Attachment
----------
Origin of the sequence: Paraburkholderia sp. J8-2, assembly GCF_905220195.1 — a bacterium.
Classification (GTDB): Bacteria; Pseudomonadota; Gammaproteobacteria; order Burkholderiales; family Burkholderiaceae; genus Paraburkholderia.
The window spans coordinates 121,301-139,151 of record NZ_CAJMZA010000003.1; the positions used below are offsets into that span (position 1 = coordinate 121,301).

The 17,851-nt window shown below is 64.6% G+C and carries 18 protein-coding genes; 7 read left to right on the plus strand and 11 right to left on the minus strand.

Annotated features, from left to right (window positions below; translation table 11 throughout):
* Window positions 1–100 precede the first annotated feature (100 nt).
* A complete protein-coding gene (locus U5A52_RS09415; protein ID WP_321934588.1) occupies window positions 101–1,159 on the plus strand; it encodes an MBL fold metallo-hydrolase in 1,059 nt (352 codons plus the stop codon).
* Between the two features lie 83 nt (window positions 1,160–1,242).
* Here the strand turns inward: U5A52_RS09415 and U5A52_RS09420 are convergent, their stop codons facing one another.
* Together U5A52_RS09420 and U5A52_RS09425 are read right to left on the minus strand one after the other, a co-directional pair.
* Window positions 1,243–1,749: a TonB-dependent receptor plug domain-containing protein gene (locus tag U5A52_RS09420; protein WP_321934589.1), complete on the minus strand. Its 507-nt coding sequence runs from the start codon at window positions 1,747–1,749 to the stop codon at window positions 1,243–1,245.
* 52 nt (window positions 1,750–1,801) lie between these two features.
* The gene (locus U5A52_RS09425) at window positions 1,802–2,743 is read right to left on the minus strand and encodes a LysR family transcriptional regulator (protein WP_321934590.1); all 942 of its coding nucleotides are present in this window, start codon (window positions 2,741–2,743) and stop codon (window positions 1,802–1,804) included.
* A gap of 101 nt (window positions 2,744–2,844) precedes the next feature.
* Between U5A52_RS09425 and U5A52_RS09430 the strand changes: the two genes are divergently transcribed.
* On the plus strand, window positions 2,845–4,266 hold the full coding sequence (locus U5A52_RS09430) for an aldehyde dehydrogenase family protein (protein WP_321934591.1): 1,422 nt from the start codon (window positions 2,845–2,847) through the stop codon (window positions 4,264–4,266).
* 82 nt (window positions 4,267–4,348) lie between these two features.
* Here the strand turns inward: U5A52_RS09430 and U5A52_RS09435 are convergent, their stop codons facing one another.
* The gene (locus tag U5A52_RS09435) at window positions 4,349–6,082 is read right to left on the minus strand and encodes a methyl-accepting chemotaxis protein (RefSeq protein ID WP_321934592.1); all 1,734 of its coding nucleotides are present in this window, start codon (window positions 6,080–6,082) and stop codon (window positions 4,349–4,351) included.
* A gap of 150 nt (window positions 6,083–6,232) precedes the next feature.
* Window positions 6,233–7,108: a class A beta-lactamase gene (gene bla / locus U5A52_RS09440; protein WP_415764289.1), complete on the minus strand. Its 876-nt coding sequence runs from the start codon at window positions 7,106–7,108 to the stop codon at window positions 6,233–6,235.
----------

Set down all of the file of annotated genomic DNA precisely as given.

Origin of the sequence: Paraburkholderia sp. J8-2, assembly GCF_905220195.1 — a bacterium.
Classification (GTDB): Bacteria; Pseudomonadota; Gammaproteobacteria; order Burkholderiales; family Burkholderiaceae; genus Paraburkholderia.
The window spans coordinates 121,301-139,151 of record NZ_CAJMZA010000003.1; the positions used below are offsets into that span (position 1 = coordinate 121,301).

The 17,851-nt window shown below is 64.6% G+C and carries 18 protein-coding genes; 7 read left to right on the plus strand and 11 right to left on the minus strand.

Annotated features, from left to right (window positions below; translation table 11 throughout):
* Window positions 1–100 precede the first annotated feature (100 nt).
* A complete protein-coding gene (locus U5A52_RS09415; protein ID WP_321934588.1) occupies window positions 101–1,159 on the plus strand; it encodes an MBL fold metallo-hydrolase in 1,059 nt (352 codons plus the stop codon).
* Between the two features lie 83 nt (window positions 1,160–1,242).
* Here the strand turns inward: U5A52_RS09415 and U5A52_RS09420 are convergent, their stop codons facing one another.
* Together U5A52_RS09420 and U5A52_RS09425 are read right to left on the minus strand one after the other, a co-directional pair.
* Window positions 1,243–1,749: a TonB-dependent receptor plug domain-containing protein gene (locus tag U5A52_RS09420; protein WP_321934589.1), complete on the minus strand. Its 507-nt coding sequence runs from the start codon at window positions 1,747–1,749 to the stop codon at window positions 1,243–1,245.
* 52 nt (window positions 1,750–1,801) lie between these two features.
* The gene (locus U5A52_RS09425) at window positions 1,802–2,743 is read right to left on the minus strand and encodes a LysR family transcriptional regulator (protein WP_321934590.1); all 942 of its coding nucleotides are present in this window, start codon (window positions 2,741–2,743) and stop codon (window positions 1,802–1,804) included.
* A gap of 101 nt (window positions 2,744–2,844) precedes the next feature.
* Between U5A52_RS09425 and U5A52_RS09430 the strand changes: the two genes are divergently transcribed.
* On the plus strand, window positions 2,845–4,266 hold the full coding sequence (locus U5A52_RS09430) for an aldehyde dehydrogenase family protein (protein WP_321934591.1): 1,422 nt from the start codon (window positions 2,845–2,847) through the stop codon (window positions 4,264–4,266).
* 82 nt (window positions 4,267–4,348) lie between these two features.
* Here the strand turns inward: U5A52_RS09430 and U5A52_RS09435 are convergent, their stop codons facing one another.
* The gene (locus tag U5A52_RS09435) at window positions 4,349–6,082 is read right to left on the minus strand and encodes a methyl-accepting chemotaxis protein (RefSeq protein ID WP_321934592.1); all 1,734 of its coding nucleotides are present in this window, start codon (window positions 6,080–6,082) and stop codon (window positions 4,349–4,351) included.
* A gap of 150 nt (window positions 6,083–6,232) precedes the next feature.
* Window positions 6,233–7,108: a class A beta-lactamase gene (gene bla / locus U5A52_RS09440; protein WP_415764289.1), complete on the minus strand. Its 876-nt coding sequence runs from the start codon at window positions 7,106–7,108 to the stop codon at window positions 6,233–6,235.